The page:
Let ’em sing!

A year in jazz
By JON GARELICK  |  December 18, 2006

Here, in no particular order, are some my favorite things from among the people, CDs, and performances I wrote about this year.

BRANFORD MARSALIS QUARTET | Braggtown |Marsalis Music
Bye-bye, Sting! So long, Jay! Maybe later, Buckshot Lefonque! For the time being, at least, Branford has dropped his crossover ambitions in favor of, among other things, deep Coltrane. And he’s been doing it for the past few years with one of the best — or maybe one of the only — working bands in jazz: pianist Joey Calderazzo, bassist Eric Revis, and drummer Jeff “Tain” Watts.


DOMINIQUE EADE AND JED WILSON: A rip-roaring show at the Regattabar.
For her first album in six years, singer/composer and NEC prof Eade got together with the young pianist and NEC grad Wilson for this sublime, daring mix of jazz and “singer-songwriter” sensibilities. Wilson brought Leonard Cohen’s “In My Secret Life” to the table; Eade brought a couple of standards and a handful of originals that display her humor, honesty, lyric imagination, and vocal agility. And they got to cut loose with this material in a rip-roaring show at the Regattabar

ORNETTE COLEMAN |Sound Grammar | Sound Grammar
This album (bearing the name of his new record label) is Ornette’s first in 10 years, and it brings to disc the quartet he’s been playing with at festivals the past few years: two basses (usually one bowed, one plucked, by Greg Cohen and Tony Falanga) and his son Denardo on drums. His alto playing has never sounded more pure or more beautiful. From the upward swoop into that vocal timbre on the first tune, you have to feel grateful that this is one giant who’s survived, and you’re lucky to be here with him.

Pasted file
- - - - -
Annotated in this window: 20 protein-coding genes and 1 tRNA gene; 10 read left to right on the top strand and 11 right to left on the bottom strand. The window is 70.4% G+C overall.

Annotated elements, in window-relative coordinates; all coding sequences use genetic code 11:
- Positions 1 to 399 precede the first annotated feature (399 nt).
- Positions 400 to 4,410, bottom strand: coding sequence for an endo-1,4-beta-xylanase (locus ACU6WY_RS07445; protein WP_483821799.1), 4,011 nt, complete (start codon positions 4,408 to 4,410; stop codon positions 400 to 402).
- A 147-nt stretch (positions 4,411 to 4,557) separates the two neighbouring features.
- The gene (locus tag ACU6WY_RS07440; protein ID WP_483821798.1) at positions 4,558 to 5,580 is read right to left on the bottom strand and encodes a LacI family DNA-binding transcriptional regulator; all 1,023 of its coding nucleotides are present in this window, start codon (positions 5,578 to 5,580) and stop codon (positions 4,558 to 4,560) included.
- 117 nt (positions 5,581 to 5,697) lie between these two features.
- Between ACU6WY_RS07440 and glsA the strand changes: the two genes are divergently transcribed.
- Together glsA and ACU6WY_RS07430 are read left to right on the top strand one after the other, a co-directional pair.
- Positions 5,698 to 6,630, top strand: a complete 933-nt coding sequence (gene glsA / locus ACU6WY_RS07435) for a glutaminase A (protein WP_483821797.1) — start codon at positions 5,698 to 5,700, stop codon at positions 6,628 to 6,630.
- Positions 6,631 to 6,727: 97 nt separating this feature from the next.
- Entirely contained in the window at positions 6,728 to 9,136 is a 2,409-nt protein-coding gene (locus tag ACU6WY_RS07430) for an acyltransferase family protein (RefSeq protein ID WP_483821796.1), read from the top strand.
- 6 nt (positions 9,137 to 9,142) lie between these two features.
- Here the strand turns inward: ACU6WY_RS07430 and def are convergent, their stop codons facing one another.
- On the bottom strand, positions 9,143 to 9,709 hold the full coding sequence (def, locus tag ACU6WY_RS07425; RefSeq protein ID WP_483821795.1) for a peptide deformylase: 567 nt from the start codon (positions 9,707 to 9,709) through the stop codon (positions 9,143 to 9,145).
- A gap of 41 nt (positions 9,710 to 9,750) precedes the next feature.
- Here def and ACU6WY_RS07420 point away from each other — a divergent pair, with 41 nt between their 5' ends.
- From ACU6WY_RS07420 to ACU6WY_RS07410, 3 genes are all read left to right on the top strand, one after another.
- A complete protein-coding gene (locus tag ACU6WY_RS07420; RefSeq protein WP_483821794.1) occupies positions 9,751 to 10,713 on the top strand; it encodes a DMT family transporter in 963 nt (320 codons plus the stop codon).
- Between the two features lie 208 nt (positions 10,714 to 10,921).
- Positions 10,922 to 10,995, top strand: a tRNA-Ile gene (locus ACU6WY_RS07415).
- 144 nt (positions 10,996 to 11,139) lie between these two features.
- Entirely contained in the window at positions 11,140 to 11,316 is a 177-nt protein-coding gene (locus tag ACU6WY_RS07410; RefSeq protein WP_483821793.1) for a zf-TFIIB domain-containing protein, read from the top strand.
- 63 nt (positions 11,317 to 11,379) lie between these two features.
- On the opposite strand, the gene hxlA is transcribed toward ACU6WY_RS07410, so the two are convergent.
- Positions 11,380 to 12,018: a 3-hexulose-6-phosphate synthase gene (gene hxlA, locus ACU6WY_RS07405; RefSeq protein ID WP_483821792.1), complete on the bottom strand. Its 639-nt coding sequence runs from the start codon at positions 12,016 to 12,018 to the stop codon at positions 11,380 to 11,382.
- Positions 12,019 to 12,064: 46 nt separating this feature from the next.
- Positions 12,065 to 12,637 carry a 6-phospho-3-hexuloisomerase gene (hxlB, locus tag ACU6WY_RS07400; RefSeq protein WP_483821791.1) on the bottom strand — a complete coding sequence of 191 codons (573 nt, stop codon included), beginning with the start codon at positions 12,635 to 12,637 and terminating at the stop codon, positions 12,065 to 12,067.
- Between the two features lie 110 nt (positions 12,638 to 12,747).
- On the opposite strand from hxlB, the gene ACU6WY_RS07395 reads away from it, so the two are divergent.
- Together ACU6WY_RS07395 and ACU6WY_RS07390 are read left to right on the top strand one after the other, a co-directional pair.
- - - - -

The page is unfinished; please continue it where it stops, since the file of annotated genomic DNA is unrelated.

ESPERANZA SPALDING: What a musical community is all about.
Spalding is the only serious jazz bandleader I know of (except for maybe Dizzy Gillespie) who could lead an audience sing-along and get away with it. A triple threat as singer, composer, and virtuoso bassist, she has that kind of engaging charm on the bandstand. In her shows around town, the 22-year-old Berklee teacher sings along in a light soprano to her flowing bass lines — not easy. She’s constantly creating new bands, new combinations with which to try out new arrangements, sometimes with a second vocalist, mixing a bit of Brazil with bebop. She’s a reminder of what a musical community is all about.

The young Cuban drummer shows up on everyone else’s gigs in town, but this is his assured debut as a leader. He also has heavyweight guests — saxophonists George Garzone and Joe Lovano — and standout contributions from tenor-sax Anat Cohen, guitarists Lionel Loueke and Nir Felder, and pianist Leo Genovese. But what’s important here is the material he’s given them to play: original compositions that mix his Afro-Cuban roots with the loose, modern jazz style inspired by the Miles-Wayne-Herbie axis. He and bassist Peter Slavov balance tight and loose, beats that refresh the ear at every turn.

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